.- On Sunday, November 29, Archbishop of Melbourne Denis Hart gathered to celebrate Mass with members of the communities affected by the devastating âBlack Saturdayâ bushfires last February.
Archbishop Hart welcomed representatives of the communities impacted by the bushfires, members of local government, representatives of emergency and community services, as well as welfare organizations to the Mass.
According to the archdiocese, in memory of those who lost their lives in the natural disaster, 173 roses were placed on the steps of the Cathedral sanctuary. Family and friends of the victims took the roses home after Mass.
In his homily, Archbishop Hart prayed for those who had lost their lives during the fires, and added, âWe remember with esteem and gratitude the tremendous work of people right across the community - the State Emergency Services, the Police and Fire Service, the Red Cross, the Salvation Army and Saint Vincent de Paul, community organizations and so many individual people who were moved by the tremendous ferocity and tragedy of the events of February seventh.â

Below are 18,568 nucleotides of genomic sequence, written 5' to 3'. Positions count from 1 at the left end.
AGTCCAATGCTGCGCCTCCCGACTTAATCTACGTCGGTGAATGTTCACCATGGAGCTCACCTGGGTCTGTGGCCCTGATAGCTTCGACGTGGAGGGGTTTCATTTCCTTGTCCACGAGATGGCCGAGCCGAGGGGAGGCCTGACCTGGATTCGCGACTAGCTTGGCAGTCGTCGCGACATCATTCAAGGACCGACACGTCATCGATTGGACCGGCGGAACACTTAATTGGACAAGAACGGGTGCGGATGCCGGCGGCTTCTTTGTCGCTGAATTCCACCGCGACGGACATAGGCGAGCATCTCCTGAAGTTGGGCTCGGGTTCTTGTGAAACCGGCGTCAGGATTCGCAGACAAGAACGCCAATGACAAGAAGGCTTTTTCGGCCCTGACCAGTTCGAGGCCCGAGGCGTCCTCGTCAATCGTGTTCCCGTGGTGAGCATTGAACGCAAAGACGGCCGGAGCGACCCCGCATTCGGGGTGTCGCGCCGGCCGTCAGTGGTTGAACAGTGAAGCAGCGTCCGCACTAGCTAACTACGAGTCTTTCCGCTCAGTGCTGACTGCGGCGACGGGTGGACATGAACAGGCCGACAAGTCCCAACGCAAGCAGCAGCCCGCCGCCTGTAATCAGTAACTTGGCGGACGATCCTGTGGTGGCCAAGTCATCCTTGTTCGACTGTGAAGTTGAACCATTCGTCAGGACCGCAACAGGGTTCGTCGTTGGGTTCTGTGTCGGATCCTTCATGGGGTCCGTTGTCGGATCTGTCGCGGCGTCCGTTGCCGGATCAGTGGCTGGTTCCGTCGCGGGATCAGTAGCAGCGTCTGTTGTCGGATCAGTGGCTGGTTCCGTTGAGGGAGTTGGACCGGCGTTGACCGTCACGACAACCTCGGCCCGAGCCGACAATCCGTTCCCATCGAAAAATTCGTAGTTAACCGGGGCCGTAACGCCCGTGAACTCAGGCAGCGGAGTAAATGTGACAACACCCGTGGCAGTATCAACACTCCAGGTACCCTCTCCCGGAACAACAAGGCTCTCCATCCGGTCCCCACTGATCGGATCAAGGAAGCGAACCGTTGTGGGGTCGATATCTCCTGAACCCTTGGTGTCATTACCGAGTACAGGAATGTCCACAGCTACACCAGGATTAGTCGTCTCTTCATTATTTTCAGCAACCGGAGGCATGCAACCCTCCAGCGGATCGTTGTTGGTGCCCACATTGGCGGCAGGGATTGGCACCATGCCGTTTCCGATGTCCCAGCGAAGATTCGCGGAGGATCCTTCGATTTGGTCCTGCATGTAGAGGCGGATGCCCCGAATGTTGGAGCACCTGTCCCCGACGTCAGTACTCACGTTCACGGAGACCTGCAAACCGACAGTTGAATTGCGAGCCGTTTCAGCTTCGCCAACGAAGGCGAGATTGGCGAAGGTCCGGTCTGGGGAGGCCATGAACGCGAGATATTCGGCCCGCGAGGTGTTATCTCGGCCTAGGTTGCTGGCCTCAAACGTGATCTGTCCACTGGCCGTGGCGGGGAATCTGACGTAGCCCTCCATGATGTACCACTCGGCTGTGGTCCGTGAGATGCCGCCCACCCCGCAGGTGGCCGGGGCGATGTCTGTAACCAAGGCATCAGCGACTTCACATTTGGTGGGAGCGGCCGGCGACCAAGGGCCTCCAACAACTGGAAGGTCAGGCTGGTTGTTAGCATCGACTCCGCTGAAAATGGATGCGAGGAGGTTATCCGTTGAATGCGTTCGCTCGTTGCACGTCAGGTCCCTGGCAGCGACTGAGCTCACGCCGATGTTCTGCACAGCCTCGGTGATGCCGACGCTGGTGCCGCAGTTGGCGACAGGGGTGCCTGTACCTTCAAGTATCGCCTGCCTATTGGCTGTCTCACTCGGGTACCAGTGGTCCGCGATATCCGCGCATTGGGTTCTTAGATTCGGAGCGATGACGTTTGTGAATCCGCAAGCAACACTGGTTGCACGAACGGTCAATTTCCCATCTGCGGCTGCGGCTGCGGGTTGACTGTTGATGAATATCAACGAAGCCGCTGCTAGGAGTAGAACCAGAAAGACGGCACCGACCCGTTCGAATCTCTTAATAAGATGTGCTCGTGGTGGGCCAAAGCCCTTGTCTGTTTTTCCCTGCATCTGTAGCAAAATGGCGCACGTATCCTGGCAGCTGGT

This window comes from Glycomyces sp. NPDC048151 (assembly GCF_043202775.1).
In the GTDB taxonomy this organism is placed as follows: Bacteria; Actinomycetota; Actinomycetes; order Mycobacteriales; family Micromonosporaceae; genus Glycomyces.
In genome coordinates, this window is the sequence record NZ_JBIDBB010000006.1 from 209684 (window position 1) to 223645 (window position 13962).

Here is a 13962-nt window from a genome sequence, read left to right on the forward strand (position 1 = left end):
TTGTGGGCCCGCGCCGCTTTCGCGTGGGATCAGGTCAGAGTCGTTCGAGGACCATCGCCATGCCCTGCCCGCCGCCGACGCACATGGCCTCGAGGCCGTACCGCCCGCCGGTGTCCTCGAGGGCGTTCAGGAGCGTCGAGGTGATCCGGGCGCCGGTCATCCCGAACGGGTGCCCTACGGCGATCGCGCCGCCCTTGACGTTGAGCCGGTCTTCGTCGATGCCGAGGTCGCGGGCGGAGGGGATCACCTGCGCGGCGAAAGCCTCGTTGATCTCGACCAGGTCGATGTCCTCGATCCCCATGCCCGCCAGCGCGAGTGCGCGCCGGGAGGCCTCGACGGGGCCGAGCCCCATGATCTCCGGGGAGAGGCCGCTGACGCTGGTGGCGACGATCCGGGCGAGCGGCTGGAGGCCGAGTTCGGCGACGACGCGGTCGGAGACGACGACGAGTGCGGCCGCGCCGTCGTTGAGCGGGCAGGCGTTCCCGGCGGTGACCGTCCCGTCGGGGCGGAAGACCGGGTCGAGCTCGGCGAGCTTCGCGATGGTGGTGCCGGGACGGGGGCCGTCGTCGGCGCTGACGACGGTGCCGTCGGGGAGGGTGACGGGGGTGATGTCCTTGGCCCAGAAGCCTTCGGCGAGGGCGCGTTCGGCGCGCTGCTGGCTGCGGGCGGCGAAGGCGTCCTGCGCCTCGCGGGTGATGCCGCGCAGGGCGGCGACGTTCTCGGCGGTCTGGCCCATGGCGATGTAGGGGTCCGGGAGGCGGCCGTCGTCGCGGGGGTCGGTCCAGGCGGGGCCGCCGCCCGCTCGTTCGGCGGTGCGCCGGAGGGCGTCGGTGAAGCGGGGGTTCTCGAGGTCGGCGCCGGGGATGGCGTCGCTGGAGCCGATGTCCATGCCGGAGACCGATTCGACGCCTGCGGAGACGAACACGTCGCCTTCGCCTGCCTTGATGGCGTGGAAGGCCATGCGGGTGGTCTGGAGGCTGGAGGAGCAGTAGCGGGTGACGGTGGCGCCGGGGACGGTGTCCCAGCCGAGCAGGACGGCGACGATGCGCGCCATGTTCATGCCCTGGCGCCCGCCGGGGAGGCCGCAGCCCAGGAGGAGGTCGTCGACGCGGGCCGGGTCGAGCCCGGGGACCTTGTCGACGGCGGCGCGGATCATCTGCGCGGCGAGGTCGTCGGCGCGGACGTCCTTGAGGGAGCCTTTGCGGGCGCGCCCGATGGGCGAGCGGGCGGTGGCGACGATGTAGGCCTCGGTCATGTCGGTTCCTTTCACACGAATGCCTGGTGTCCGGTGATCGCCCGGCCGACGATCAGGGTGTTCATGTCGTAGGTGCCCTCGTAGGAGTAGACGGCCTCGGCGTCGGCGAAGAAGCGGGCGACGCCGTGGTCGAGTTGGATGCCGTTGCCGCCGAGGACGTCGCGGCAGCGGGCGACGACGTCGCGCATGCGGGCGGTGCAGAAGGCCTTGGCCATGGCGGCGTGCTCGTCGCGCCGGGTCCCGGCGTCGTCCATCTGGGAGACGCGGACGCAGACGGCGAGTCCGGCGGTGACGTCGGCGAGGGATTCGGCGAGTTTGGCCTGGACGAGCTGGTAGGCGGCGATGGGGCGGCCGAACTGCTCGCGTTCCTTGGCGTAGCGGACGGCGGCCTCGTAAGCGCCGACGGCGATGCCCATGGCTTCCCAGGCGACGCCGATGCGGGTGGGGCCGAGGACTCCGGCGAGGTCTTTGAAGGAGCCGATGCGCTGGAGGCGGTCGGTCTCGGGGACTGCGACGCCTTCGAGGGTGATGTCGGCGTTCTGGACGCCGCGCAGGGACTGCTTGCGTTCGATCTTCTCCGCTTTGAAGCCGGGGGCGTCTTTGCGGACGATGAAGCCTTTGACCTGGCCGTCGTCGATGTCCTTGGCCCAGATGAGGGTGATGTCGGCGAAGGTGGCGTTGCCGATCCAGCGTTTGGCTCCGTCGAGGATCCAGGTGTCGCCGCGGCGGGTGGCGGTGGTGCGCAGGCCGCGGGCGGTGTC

âThe paradox of all these events is that as we try and grapple with why these natural disasters seem to happen in a terrible way, they are the occasion for the emergence of the greatness of the human spirit,â he said. âIt is almost as if in our daily lives we do not always comprehend the nearness and the goodness of people around us and it is only in times of disaster and great stress that our common humanity seems to triumph.â
The Archdiocese also reported that âvisitors from the bushfire communities said they found consolation in the special show of support and were encouraged by the prayers of all those who attended.â
The February 7, bushfires are the worst in Australia's history to date, claiming 173 lives and producing clouds of smoke and burnt swaths across the state of Victoria that were visible from space.